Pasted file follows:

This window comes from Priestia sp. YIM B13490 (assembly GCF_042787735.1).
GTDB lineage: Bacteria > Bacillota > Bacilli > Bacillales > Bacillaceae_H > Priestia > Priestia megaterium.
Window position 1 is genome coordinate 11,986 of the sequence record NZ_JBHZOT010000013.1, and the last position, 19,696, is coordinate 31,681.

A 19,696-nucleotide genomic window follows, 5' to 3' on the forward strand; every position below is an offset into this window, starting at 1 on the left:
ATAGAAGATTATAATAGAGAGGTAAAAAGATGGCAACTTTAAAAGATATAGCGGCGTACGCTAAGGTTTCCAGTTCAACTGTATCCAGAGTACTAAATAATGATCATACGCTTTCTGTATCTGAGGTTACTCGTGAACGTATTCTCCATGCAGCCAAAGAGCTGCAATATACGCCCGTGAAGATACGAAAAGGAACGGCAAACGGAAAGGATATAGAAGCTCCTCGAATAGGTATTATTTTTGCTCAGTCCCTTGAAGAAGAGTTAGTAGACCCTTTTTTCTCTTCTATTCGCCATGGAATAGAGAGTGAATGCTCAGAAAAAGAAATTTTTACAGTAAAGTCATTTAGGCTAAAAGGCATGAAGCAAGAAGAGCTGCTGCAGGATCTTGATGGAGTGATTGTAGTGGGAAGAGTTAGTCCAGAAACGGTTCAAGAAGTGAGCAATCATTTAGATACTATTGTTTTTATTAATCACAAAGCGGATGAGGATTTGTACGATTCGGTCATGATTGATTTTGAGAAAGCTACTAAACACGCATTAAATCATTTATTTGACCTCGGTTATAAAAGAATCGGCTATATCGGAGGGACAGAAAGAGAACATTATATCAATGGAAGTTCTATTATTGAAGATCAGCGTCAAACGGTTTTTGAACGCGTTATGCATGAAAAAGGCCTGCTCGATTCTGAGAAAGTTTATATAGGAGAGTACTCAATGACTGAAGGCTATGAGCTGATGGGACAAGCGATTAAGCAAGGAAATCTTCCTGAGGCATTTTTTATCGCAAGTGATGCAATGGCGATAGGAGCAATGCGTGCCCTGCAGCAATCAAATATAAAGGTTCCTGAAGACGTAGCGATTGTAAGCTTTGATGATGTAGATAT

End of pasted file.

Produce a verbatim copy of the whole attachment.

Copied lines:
This window comes from Priestia sp. YIM B13490 (assembly GCF_042787735.1).
GTDB lineage: Bacteria > Bacillota > Bacilli > Bacillales > Bacillaceae_H > Priestia > Priestia megaterium.
Window position 1 is genome coordinate 11,986 of the sequence record NZ_JBHZOT010000013.1, and the last position, 19,696, is coordinate 31,681.

A 19,696-nucleotide genomic window follows, 5' to 3' on the forward strand; every position below is an offset into this window, starting at 1 on the left:
ATAGAAGATTATAATAGAGAGGTAAAAAGATGGCAACTTTAAAAGATATAGCGGCGTACGCTAAGGTTTCCAGTTCAACTGTATCCAGAGTACTAAATAATGATCATACGCTTTCTGTATCTGAGGTTACTCGTGAACGTATTCTCCATGCAGCCAAAGAGCTGCAATATACGCCCGTGAAGATACGAAAAGGAACGGCAAACGGAAAGGATATAGAAGCTCCTCGAATAGGTATTATTTTTGCTCAGTCCCTTGAAGAAGAGTTAGTAGACCCTTTTTTCTCTTCTATTCGCCATGGAATAGAGAGTGAATGCTCAGAAAAAGAAATTTTTACAGTAAAGTCATTTAGGCTAAAAGGCATGAAGCAAGAAGAGCTGCTGCAGGATCTTGATGGAGTGATTGTAGTGGGAAGAGTTAGTCCAGAAACGGTTCAAGAAGTGAGCAATCATTTAGATACTATTGTTTTTATTAATCACAAAGCGGATGAGGATTTGTACGATTCGGTCATGATTGATTTTGAGAAAGCTACTAAACACGCATTAAATCATTTATTTGACCTCGGTTATAAAAGAATCGGCTATATCGGAGGGACAGAAAGAGAACATTATATCAATGGAAGTTCTATTATTGAAGATCAGCGTCAAACGGTTTTTGAACGCGTTATGCATGAAAAAGGCCTGCTCGATTCTGAGAAAGTTTATATAGGAGAGTACTCAATGACTGAAGGCTATGAGCTGATGGGACAAGCGATTAAGCAAGGAAATCTTCCTGAGGCATTTTTTATCGCAAGTGATGCAATGGCGATAGGAGCAATGCGTGCCCTGCAGCAATCAAATATAAAGGTTCCTGAAGACGTAGCGATTGTAAGCTTTGATGATGTAGATAT